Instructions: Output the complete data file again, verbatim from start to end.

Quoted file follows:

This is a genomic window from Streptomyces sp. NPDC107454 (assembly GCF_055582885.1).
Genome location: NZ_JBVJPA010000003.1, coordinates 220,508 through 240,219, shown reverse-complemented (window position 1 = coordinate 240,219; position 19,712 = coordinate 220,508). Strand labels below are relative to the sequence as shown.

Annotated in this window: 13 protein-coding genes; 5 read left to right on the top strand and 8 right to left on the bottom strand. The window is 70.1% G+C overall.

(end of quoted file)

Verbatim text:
This is a genomic window from Streptomyces sp. NPDC107454 (assembly GCF_055582885.1).
Genome location: NZ_JBVJPA010000003.1, coordinates 220,508 through 240,219, shown reverse-complemented (window position 1 = coordinate 240,219; position 19,712 = coordinate 220,508). Strand labels below are relative to the sequence as shown.

Annotated in this window: 13 protein-coding genes; 5 read left to right on the top strand and 8 right to left on the bottom strand. The window is 70.1% G+C overall.